• cd ansible-apache

The base role you’ve downloaded performs the following tasks:

  • Includes variables: The role starts by including all the required variables according to the distribution of the host. Ansible uses variables to handle the disparities between different systems. Since you are using Ubuntu 18.04 and CentOS 7 as hosts, the role will recognize that the OS families are Debian and Red Hat respectively and include variables from vars/Debian.yml and vars/RedHat.yml.

  • Includes distribution-relevant tasks: These tasks include tasks/install-Debian.yml and tasks/install-RedHat.yml. Depending on the specified distribution, it installs the relevant packages. For Ubuntu, these packages are apache2 and ufw. For CentOS, these packages are httpd and firewalld.

  • Ensures latest index.html is present: This task copies over a template templates/index.html.j2 that Apache will use as the web server’s home page.

  • Starts relevant services and enables them on boot: Starts and enables the required services installed as part of the first task. For CentOS, these services are httpd and firewalld, and for Ubuntu, they are apache2 and ufw.

  • Configures firewall to allow traffic: This includes either tasks/configure-Debian-firewall.yml or tasks/configure-RedHat-firewall.yml. Ansible configures either Firewalld or UFW as the firewall and whitelists the http service.

Now that you have an understanding of how this role works, you will configure Molecule to test it. You will write test cases for these tasks that cover the changes they make.

Step 3 — Writing Your Tests

To check that your base role performs its tasks as intended, you will start a Molecule scenario, specify your target environments, and create three custom test files.

Begin by initializing a Molecule scenario for this role using the following command:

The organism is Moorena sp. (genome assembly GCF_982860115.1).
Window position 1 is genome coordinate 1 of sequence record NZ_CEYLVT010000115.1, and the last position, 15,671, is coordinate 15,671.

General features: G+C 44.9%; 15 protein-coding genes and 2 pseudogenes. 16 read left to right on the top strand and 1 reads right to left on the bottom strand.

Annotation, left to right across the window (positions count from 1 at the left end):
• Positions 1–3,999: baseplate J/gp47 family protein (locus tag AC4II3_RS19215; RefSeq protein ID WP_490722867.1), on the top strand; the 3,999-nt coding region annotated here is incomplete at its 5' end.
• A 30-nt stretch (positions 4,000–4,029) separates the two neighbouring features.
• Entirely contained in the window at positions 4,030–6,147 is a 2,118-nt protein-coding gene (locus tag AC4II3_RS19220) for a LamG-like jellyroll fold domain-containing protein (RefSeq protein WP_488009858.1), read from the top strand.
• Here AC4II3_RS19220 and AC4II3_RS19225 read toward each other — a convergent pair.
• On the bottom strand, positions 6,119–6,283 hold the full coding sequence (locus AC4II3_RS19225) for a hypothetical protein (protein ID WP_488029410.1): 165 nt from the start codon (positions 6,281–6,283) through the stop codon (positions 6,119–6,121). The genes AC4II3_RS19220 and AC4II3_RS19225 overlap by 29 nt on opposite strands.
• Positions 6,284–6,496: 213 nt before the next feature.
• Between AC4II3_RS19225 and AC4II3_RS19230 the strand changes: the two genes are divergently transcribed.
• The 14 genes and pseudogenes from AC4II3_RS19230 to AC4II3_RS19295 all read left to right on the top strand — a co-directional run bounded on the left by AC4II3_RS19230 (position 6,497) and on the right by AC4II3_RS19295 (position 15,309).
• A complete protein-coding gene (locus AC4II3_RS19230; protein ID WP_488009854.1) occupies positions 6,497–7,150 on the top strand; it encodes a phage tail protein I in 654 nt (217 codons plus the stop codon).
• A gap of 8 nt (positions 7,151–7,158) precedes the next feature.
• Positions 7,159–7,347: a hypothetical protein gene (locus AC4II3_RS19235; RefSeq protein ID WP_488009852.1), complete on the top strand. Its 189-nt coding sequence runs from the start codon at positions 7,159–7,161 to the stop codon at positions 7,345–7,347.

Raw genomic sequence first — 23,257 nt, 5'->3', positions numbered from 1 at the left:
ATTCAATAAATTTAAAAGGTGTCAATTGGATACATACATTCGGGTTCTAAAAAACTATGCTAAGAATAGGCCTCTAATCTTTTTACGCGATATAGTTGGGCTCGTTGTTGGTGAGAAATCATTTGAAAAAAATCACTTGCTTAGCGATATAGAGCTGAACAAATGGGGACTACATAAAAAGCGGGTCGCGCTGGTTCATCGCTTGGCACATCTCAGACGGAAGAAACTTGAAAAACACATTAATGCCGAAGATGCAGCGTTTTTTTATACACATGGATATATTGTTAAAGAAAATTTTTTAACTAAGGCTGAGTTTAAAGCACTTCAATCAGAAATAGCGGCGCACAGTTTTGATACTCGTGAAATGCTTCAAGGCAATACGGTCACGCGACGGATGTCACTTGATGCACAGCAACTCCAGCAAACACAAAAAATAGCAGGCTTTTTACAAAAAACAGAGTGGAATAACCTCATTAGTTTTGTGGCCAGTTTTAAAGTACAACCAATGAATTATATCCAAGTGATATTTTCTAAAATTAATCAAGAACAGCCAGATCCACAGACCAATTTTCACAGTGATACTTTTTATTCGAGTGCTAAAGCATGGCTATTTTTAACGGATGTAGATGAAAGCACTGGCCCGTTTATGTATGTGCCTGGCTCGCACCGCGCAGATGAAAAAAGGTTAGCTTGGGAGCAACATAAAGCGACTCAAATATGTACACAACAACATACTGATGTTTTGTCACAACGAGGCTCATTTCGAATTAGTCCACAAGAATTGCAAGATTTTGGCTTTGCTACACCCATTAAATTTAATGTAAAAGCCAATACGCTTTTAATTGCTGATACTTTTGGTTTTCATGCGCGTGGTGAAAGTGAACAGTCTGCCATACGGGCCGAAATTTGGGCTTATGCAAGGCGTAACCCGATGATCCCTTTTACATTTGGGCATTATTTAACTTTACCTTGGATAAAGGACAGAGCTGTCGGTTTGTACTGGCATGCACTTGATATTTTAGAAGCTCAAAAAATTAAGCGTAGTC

• molecule init scenario -r ansible-apache

You will see the following output:

Output
--> Initializing new scenario default... Initialized scenario in /home/sammy/ansible-apache/molecule/default successfully.

You will add CentOS and Ubuntu as your target environments by including them as platforms in your Molecule configuration file. To do this, edit the molecule.yml file using a text editor:

  • nano molecule/default/molecule.yml

Add the following highlighted content to the Molecule configuration:

~/ansible-apache/molecule/default/molecule.yml
--- dependency:   name: galaxy driver:   name: docker lint:   name: yamllint platforms:   - name: centos7     image: milcom/centos7-systemd     privileged: true   - name: ubuntu18     image: solita/ubuntu-systemd     command: /sbin/init     privileged: true     volumes:       - /lib/modules:/lib/modules:ro provisioner:   name: ansible   lint:     name: ansible-lint scenario:   name: default verifier:   name: testinfra   lint:     name: flake8 

Here, you’re specifying two target platforms that are launched in privileged mode since you’re working with systemd services:

  • centos7 is the first platform and uses the milcom/centos7-systemd image.
  • ubuntu18 is the second platform and uses the solita/ubuntu-systemd image. In addition to using privileged mode and mounting the required kernel modules, you’re running /sbin/init on launch to make sure iptables is up and running.

Save and exit the file.

For more information on running privileged containers visit the official Molecule documentation.

Instead of using the default Molecule test file, you will be creating three custom test files, one for each target platform, and one file for writing tests that are common between all platforms. Start by deleting the scenario’s default test file test_default.py with the following command:

  • rm molecule/default/tests/test_default.py